BOX SCORE: Saints 26, Packers 17

NFL: Scoreboard | Standings | Recaps

GAME BLOG: Review Silverstein's live coverage

Bakhtiari now gets one week to rest his stretched hamstring during the Packers bye. By the time the team begins practicing again, Bakhtiari said, he expects it to no longer be an issue.

“We took a big jump this week,” Bakhtiari said, “and the bye week off is going to be very beneficial. So moving forward, I’d like to think that when I come back in a week, that it’s not something I’m going to be thinking about.”

Bakhtiari wasn’t the only Packers player with positive injury news Sunday.

After spending most of the week in concussion protocol, right tackle Bryan Bulaga said he felt normal after playing throughout Sunday’s game. Inside linebacker Jake Ryan missed time with a migraine, something that shouldn’t prevent him from playing in the future. House said he merely had the wind knocked out of him after taking a hard, friendly-fire hit from teammate Kentrell Brice.

Point man: Clark blocked an extra point early in the third quarter to keep the Packers in front, 14-13.

"Just the scouting report and me knowing what to expect,” Clark said. “Just trying to play hard every snap and try to help my team win a game.”

Clark surged forward through the middle of the line to get his left hand on the kick by Wil Lutz of the Saints, firing up the Packers’ sideline.

“They just scored, and I’m trying to tell everybody we’ve got to keep it going, let’s block this kick,” Clark said. “Quinton (Dial) and Dean (Lowry) right there, they got some good push, I got some good push and I was able to get my hand up and block the ball.”

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The uneven score set up a back-and-forth kicking battle between Lutz and Mason Crosby for the majority of the second half.

The Saints nosed ahead, 16-14, after Lutz connected on a 28-yard field goal.Then the Packers surged in front, 17-16, when Crosby made a 46-yard field goal.

Then the Saints nudged ahead for good with 10:26 remaining in the fourth quarter as Lutz drilled a 44-yard kick that gave his team a 19-17 lead.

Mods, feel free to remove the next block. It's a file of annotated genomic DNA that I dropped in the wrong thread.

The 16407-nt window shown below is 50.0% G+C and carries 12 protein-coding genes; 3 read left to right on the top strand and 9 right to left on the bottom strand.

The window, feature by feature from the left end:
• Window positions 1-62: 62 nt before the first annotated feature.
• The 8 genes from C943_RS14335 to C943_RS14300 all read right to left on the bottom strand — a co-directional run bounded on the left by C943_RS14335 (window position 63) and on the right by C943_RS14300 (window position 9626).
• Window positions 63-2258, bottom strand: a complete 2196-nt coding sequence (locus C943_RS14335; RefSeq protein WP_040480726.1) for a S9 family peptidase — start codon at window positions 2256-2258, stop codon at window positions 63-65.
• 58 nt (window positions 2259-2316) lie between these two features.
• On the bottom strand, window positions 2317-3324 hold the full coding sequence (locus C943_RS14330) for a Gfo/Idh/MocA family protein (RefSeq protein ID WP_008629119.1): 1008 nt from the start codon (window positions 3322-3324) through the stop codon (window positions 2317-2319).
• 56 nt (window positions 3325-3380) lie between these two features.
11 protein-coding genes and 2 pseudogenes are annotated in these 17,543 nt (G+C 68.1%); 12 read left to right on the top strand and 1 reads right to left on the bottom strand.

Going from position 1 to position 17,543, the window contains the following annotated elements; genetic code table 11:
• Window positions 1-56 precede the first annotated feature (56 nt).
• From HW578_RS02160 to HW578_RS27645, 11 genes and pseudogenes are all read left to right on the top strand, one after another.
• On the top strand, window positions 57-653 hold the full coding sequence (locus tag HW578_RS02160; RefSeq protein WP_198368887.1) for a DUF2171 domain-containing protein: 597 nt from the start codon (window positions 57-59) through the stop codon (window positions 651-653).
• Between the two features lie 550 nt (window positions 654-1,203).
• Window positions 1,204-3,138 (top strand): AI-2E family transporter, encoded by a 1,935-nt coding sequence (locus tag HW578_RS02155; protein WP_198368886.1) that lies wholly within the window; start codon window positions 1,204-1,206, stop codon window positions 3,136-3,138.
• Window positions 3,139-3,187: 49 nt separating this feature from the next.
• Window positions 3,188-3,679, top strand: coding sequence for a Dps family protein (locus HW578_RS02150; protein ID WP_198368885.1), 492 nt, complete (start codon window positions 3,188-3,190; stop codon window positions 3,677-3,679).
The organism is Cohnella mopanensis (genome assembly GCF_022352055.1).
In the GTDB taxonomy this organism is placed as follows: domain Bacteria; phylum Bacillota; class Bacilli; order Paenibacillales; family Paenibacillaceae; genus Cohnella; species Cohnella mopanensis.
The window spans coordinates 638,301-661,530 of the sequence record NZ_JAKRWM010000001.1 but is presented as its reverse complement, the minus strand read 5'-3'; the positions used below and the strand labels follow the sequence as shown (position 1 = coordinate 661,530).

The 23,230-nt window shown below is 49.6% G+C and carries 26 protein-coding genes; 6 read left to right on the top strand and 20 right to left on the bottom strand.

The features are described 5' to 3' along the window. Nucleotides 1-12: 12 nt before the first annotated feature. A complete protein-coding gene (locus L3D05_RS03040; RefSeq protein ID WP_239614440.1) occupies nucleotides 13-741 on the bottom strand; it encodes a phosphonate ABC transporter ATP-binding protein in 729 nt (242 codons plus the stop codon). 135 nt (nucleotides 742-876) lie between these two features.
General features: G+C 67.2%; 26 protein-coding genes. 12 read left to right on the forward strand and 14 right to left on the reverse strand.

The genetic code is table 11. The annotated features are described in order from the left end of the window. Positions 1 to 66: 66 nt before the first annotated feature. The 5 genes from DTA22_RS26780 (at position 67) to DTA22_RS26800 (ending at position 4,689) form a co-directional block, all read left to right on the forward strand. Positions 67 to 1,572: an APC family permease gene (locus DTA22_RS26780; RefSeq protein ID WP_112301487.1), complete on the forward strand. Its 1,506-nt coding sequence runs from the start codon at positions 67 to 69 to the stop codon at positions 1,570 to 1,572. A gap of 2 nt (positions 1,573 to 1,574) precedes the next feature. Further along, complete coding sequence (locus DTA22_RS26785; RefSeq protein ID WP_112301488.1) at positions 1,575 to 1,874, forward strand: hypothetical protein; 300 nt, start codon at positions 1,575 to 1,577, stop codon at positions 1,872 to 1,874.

Fair play: Josh Jones thought he gave Saints punt returner Ted Ginn Jr. ample time to catch the football in the first quarter. Instead, the Packers rookie learned of a quirky NFL rule.

As a gunner, Jones knew he had to allow Ginn the time to catch his punt before hitting him. When Ginn bobbled the football deep in Packers territory, Jones thought the returner became exposed to legal contact. He leveled Ginn, and the Packers recovered.

Jones was called for a fair-catch interference.

“I thought a bobble, once he bobbled it,” Jones said, “but I guess not. I guess you’ve got to give him a chance to catch it.”

The play was an early turning point. With a 7-0 lead in the first quarter, the Packers would've had possession in the red zone. They were in position for at least a field goal, if not another touchdown.

Instead, the Saints got possession. The Packers never went up two scores in Sunday’s game, and eventually gave up a seven-point halftime to lead to lose 26-17.

Recurring event: The way Brice dropped on the field late in the second quarter, it appeared he had suffered the same fate cornerback Quinten Rollins had when he tore his Achilles’ tendon in Minnesota.

Brice couldn’t walk off the field and was taken to the locker room on a cart. However, when the second half started, he was back in the lineup, filling in for inactive starter Morgan Burnett (hamstring).

“I’m dealing with an ankle injury that I’ve been dealing with since Dallas,” Brice said. “I just keep tweaking it and keep getting it taped a little tighter. I’m going to keep pushing and fighting. As long as I can run, I’ll play."